Bubbles have other features too — they make consumption goods feel like investments (he uses the example of people in the housing bubble buying houses with pools and thinking of it as an ‘investment’). They also require abstractions away from reality… which means that people immersed in them are in this sort of ‘la-la land’ that is not in touch with reality, but they can’t tell. We definitely see this in education, which is a confusing term… most people are getting a reality check once they graduate and enter the workforce, and the world of academia that dominates colleges and universities is a strange echo chamber for what Nassim Nicholas Taleb labels ‘careerism’.


For a scary example of this check out The Big Short or the documentary Princes of the Yen about Japan’s economic circus and central bank meddling in the late 1980’s—90’s.


Reason ThreeMonopolistic.


Thiel doesn’t explicitly state this, it’s my observation. As my Constant Student Co-Founder Scott McKeon says, universities used to be monopolies of information (before widespread literacy and Google came along), then they evolved to be monopolies of qualification (certifying you to do a particular job). Thiel talks a lot about monopolies in Zero to One. The strong monopolies universities and colleges have as the default post-high school option or ‘dream’ for young people creates a huge bottleneck.


Because of this, prices go up over time (to deal with demand) without the quality of the education changing at all (everything looks good as tuition keeps rolling in… why change?). This is a bad feedback loop, and is why so many people studying today do not find their studies to apply to the workforce or what the latest is in their industry — please be mindful though, this is a major generalisation. Some specific degrees, schools and universities do a lot better than others, but this is the overall story.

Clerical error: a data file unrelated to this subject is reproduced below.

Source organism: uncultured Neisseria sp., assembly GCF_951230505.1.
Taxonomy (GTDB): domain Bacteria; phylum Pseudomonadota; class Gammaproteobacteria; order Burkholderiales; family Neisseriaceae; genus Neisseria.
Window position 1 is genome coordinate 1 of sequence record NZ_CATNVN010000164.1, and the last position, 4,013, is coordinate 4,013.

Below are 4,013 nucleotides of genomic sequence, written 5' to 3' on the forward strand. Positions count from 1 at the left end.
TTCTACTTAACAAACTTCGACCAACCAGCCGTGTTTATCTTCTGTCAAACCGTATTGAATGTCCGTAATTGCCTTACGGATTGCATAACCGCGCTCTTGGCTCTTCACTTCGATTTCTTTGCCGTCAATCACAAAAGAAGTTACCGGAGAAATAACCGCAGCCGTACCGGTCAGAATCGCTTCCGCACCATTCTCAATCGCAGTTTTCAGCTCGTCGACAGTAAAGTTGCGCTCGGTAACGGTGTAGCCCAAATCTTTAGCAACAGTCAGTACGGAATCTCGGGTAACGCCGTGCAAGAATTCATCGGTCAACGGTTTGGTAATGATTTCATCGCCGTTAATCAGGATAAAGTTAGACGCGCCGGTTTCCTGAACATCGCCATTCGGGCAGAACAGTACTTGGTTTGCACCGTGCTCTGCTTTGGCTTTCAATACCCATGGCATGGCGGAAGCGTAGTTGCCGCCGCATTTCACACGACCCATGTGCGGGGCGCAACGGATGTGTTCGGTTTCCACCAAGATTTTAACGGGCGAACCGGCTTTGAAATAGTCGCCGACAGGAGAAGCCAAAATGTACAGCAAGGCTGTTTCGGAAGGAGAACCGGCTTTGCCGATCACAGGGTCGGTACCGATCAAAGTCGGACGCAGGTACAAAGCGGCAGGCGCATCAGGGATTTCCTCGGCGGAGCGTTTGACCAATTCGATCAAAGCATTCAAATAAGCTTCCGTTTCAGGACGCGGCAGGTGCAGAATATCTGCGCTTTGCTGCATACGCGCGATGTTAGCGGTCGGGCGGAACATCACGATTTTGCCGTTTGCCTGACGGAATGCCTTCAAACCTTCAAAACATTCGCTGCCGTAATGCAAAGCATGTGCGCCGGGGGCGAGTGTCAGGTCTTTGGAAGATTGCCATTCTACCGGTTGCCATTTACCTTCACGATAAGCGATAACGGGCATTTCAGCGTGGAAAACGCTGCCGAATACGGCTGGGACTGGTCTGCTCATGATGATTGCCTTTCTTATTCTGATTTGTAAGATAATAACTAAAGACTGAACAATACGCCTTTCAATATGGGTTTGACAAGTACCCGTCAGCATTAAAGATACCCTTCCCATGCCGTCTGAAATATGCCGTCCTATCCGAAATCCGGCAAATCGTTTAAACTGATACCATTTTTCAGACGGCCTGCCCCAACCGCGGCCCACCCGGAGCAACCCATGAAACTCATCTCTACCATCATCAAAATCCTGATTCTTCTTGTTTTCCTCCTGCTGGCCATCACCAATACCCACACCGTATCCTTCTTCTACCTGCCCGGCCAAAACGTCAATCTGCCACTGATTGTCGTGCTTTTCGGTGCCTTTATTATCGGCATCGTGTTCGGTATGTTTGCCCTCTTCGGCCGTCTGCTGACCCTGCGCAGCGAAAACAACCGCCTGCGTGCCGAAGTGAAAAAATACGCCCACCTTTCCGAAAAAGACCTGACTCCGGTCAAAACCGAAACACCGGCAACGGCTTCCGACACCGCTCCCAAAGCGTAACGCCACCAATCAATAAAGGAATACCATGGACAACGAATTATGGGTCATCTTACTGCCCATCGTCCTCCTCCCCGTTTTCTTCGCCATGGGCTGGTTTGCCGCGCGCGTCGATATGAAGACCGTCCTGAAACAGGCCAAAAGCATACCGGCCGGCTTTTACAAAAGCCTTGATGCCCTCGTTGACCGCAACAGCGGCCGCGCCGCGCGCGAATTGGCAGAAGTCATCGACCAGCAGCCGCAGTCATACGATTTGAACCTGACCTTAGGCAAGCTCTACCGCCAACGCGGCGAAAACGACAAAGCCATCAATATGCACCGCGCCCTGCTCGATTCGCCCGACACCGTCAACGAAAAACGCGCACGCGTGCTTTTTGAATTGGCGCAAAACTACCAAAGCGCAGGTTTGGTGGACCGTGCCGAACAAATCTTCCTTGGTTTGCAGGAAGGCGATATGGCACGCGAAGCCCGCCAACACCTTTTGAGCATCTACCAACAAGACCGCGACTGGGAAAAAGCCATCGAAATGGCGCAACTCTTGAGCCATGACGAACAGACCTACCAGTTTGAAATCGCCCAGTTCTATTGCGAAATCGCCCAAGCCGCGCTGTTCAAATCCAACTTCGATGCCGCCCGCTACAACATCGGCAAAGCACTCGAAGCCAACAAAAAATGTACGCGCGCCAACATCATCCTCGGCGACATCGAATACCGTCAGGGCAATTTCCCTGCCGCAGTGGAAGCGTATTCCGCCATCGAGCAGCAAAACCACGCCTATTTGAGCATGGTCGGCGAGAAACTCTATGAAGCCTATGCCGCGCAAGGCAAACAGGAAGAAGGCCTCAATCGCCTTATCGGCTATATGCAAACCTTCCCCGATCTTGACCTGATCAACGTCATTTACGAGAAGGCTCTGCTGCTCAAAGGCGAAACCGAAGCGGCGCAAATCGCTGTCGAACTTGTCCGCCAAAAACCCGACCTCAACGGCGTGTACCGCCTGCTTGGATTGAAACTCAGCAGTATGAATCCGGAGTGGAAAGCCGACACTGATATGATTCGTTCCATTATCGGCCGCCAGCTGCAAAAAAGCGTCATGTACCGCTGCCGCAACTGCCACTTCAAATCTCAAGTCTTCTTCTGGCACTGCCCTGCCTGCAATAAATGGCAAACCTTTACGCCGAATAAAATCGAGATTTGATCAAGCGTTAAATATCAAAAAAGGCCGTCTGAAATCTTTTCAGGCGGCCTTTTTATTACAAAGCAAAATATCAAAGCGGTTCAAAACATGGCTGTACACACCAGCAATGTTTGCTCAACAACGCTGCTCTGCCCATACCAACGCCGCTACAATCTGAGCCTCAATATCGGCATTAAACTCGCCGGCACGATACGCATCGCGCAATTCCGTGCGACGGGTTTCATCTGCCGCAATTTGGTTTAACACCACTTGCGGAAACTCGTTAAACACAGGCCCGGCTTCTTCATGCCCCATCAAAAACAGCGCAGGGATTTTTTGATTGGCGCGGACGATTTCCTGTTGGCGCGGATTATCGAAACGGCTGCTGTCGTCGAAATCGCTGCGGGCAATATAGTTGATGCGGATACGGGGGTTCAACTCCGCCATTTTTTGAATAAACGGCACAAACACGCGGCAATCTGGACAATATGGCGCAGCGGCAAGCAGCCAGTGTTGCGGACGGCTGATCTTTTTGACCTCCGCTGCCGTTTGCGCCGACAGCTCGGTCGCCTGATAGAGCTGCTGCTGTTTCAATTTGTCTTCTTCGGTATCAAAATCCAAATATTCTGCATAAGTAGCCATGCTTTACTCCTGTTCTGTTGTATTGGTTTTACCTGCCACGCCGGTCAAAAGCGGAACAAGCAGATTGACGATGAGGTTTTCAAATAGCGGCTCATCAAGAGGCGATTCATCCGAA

Reason Four — Failure to Imagine an Alternate Future.


Alright, why is all this madness going on? Why don’t people change? Thiel says it’s partly due to a ‘failure to imagine an alternate future’. Powerful.


I see this a lot, I’ve heard it straight from the mouths of Constant Students. They don’t know what else to do, and the problem is that the alternate future is very much ‘Thousand Doors’-esque, i.e. one door at a time, whereas the story that they’ll do the degree and either get successful or figure it out later is naive.


But the spirit to imagine this and believe in oneself is taken away by the same schooling systems! Your grades seem to measure your intelligence, if you don’t participate in the system you feel like you’re getting left behind, so the psychological pressure to conform is huge. But when you participate in it, the stress of studying whilst working, managing deadlines and assignments etc. takes away time, energy and confidence to image an alternative.


Reason Five — People’s ambitions get beaten out of them!


Thiel speaks from his own experience, that when you track people from K-12 and then into the system, they don’t have the resilience to bounce back when they don’t get automatic success.


‘There’s always this idea that there’s so many people ahead of you, so many people better than you, so who are you to think you can do anything different?’ and this cycle becomes self-fulfilling and no one does anything different.


More resources on Peter Thiel


I will have two or three more blog posts unpacking Thiel’s education philosophy, and specifically diving into his book Zero to One and unpacking The Thiel Fellowship.


This will also correspond to episodes 195-202 on the With Joe Wehbe Podcast


But what’s better than my opinions? Yours! Check out some of the material I’ve used to source this series on the blog and podcast!


Peter Thiel: U.S. College System as Corrupt as Church 500 Years Ago

Education as Signalling — Peter Thiel on the Economics and Declining Quality of Higher Education

Peter Thiel EDUCATES College Professor who asks: “What’s your problem with higher education?”

Peter Thiel on markets, technology, and education